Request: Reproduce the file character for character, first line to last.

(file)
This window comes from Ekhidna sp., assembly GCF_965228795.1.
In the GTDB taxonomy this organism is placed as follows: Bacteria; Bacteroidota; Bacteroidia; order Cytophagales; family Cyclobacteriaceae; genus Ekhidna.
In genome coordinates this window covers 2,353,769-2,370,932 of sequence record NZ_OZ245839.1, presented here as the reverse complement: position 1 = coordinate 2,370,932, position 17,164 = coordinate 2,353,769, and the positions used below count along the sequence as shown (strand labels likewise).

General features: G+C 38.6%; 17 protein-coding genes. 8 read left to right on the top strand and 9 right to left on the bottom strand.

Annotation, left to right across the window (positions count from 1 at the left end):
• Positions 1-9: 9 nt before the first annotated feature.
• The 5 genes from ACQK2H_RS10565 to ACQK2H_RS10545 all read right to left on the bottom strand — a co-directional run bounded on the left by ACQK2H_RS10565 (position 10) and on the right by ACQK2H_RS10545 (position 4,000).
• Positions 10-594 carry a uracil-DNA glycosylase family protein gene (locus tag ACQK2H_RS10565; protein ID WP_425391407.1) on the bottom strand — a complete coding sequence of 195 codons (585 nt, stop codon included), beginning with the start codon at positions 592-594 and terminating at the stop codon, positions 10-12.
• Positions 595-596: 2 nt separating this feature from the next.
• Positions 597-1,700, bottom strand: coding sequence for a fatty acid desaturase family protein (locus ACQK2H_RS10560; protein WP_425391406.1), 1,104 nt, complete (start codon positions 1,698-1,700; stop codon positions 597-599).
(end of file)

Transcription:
This window comes from Ekhidna sp., assembly GCF_965228795.1.
In the GTDB taxonomy this organism is placed as follows: Bacteria; Bacteroidota; Bacteroidia; order Cytophagales; family Cyclobacteriaceae; genus Ekhidna.
In genome coordinates this window covers 2,353,769-2,370,932 of sequence record NZ_OZ245839.1, presented here as the reverse complement: position 1 = coordinate 2,370,932, position 17,164 = coordinate 2,353,769, and the positions used below count along the sequence as shown (strand labels likewise).

General features: G+C 38.6%; 17 protein-coding genes. 8 read left to right on the top strand and 9 right to left on the bottom strand.

Annotation, left to right across the window (positions count from 1 at the left end):
• Positions 1-9: 9 nt before the first annotated feature.
• The 5 genes from ACQK2H_RS10565 to ACQK2H_RS10545 all read right to left on the bottom strand — a co-directional run bounded on the left by ACQK2H_RS10565 (position 10) and on the right by ACQK2H_RS10545 (position 4,000).
• Positions 10-594 carry a uracil-DNA glycosylase family protein gene (locus tag ACQK2H_RS10565; protein ID WP_425391407.1) on the bottom strand — a complete coding sequence of 195 codons (585 nt, stop codon included), beginning with the start codon at positions 592-594 and terminating at the stop codon, positions 10-12.
• Positions 595-596: 2 nt separating this feature from the next.
• Positions 597-1,700, bottom strand: coding sequence for a fatty acid desaturase family protein (locus ACQK2H_RS10560; protein WP_425391406.1), 1,104 nt, complete (start codon positions 1,698-1,700; stop codon positions 597-599).